Wednesday, June 3, 2009

Muslim Cashier Disarms, Converts Robber

There are many instances of bad people using religion as an excuse to do evil. There are also instances of people finding their own path to goodness in a hate filled world. A Muslim shop keeper turned the tables on a bat wielding man who was attempting to rob him. He could have beaten the would be robber. He could have handed him over to cops. He did something completely different.

WCBS TV reports as follows about the strange turn events took in Mohammed Sohail's grocery.

"When a baseball bat burglar threatened bodily harm, deli owner-victim Mohammed Sohail unexpectedly turned the tables and pulled out a shotgun.

"But is empty, is empty," Sohail said.

The weapon wasn't loaded, but the desperate thief didn't know, as security cameras rolled, catching every second of the incredible crime.

"He tell me, 'give me your money.' I say 'hold on, drop weapon get down,'" Sohail said.

The would-be thief suddenly surrendered, got down on his knees, blubbering and sobbing like a baby.

"He was begging, crying 'I'm sorry. I have no money, no food, no job. My family's hungry,'" Sohail said. "He's really crying, 'please don't call police.'"

Sohail recounted what happened next. He made the man promise never to rob anyone again. The man gave his word. Sohail then tossed $40.00 from the cash register. Touched by the shopkeeper's generosity, the man said he wanted to convert to Islam. Suhail had the man raise his hand and make a declaration of faith. They shook hands. Suhail gave the man bread and milk. Eventually, the man was frightened and fled. The cameras in the store caught the whole incident. Sohail's compassion mixed with firmness brought honour to his faith. A man who came to him with hunger of the body eventually spoke of the hunger in his soul.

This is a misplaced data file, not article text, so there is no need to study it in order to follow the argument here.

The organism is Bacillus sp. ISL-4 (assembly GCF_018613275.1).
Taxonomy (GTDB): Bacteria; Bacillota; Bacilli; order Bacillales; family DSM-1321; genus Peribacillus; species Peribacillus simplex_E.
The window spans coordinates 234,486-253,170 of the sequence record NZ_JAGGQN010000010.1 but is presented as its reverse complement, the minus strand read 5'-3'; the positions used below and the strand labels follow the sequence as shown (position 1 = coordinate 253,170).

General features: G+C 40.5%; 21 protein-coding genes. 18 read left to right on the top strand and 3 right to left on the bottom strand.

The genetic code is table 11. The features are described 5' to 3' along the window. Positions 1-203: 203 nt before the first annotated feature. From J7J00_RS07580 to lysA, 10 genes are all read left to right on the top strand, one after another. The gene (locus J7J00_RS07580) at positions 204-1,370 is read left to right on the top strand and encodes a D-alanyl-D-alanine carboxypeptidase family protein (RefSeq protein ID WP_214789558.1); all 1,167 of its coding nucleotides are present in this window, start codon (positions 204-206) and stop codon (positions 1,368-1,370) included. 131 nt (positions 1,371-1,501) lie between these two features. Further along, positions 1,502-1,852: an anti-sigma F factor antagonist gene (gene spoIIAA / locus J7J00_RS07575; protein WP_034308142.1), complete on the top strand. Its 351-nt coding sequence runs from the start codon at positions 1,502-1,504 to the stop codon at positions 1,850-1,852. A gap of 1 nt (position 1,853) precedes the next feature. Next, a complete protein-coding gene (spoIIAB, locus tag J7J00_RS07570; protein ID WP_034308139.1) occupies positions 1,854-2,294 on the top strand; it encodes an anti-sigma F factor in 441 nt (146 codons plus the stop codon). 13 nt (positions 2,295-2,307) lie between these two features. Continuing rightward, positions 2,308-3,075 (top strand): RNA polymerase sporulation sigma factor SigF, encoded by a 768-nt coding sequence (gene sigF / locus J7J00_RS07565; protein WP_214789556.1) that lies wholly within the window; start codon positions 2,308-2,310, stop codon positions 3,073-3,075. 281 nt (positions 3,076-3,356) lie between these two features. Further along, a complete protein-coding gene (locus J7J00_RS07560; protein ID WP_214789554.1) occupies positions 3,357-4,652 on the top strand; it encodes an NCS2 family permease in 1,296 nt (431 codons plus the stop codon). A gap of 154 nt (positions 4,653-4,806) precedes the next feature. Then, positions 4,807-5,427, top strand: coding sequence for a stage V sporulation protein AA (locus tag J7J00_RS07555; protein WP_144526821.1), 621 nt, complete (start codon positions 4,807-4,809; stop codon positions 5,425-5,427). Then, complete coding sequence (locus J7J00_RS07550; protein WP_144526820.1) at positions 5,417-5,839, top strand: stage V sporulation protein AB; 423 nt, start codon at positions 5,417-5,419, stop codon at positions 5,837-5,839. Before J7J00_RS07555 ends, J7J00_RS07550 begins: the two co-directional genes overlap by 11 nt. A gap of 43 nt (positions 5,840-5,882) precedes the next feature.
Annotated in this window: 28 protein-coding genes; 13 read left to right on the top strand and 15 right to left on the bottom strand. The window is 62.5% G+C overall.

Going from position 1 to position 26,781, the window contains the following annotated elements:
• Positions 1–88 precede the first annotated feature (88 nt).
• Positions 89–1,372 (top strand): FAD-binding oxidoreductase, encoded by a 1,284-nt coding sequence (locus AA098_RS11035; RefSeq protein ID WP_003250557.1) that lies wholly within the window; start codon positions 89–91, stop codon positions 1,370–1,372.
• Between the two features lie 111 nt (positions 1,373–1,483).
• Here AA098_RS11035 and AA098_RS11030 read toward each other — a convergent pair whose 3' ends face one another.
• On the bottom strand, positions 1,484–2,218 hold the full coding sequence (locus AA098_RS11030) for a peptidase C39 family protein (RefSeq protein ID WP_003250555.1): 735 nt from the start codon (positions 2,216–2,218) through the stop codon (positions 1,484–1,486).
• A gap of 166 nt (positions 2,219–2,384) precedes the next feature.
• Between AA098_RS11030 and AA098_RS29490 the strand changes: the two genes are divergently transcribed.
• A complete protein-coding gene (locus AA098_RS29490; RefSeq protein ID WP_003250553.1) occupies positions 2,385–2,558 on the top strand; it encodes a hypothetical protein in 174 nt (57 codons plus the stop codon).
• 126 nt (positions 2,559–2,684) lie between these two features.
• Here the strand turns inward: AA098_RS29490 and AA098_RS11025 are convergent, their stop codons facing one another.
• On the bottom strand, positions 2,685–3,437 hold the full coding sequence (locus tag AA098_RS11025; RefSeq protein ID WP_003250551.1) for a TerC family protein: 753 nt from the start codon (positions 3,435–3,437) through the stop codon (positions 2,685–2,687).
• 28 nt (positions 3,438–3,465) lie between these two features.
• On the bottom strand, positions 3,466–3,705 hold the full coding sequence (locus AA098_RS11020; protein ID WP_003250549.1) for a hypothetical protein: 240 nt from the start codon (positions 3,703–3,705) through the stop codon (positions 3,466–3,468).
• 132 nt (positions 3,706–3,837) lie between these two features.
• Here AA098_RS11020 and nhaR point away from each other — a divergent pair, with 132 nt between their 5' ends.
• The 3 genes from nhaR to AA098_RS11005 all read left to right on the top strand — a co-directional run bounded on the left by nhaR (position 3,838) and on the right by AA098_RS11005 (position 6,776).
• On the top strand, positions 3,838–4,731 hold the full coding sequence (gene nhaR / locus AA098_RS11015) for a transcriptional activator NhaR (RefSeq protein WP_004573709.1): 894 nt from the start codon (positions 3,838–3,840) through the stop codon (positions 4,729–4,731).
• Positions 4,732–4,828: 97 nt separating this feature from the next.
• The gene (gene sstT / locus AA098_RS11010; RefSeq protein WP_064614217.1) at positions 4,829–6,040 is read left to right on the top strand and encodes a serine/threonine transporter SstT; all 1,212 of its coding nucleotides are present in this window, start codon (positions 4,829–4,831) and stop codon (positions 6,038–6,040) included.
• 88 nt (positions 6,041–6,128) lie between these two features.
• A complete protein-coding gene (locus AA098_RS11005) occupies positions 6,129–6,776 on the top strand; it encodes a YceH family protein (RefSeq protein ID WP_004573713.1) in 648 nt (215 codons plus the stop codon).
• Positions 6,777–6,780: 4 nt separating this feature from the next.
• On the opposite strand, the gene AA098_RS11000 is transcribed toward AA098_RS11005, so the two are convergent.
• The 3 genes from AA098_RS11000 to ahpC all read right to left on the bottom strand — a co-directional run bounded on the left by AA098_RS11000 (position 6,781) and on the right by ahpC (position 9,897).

How many of us have an opportunity to bring honour to what we believe in. Whether you are Muslim, Jew or Christian, you have to admire Sohail for finding a crack in the walls between men that had room for a sliver of compassion.

There was another incident when Muslims acted with honour and attracted people to their path. During the 1994 Rwandan genocide, Christians were slaughtering Rwanda's Tutsi minority because of the Hutu-Tutsi tribal rift in their country. Many Rwandans who were appalled by the collaboration of Christian clergy in the genocide. Many lost their faith. The New York Times reported as follows of the crisis in faith in that country.

"Roman Catholicism has been the dominant faith in Rwanda for more than a century. But many people, disgusted by the role that some priests and nuns played in the killing frenzy, have shunned organized religion altogether, and many more have turned to Islam.

"People died in my old church, and the pastor helped the killers," said Yakobo Djuma Nzeyimana, 21, who became a Muslim in 1996. "I couldn't go back and pray there. I had to find something else."

There was an oasis of goodness in 1994 in the Rwandan capitol city of Kigali. It was the Muslim quarter. Despite countless instances of Christians killing Christians during the genocide, not one Muslim killed another Muslim. In addition, many Rwandan Muslims gave shelter to Tutsi Christians fleeing the killing squads. The New York Times reports the brave stand made by Muslims defending their neighbourhood in Kigali.

"With killing all around, he said, the safest place to be back then was in a Muslim neighborhood. Then as now, many of Rwanda's Muslims lived crowded together in the Biryogo neighborhood of Kigali.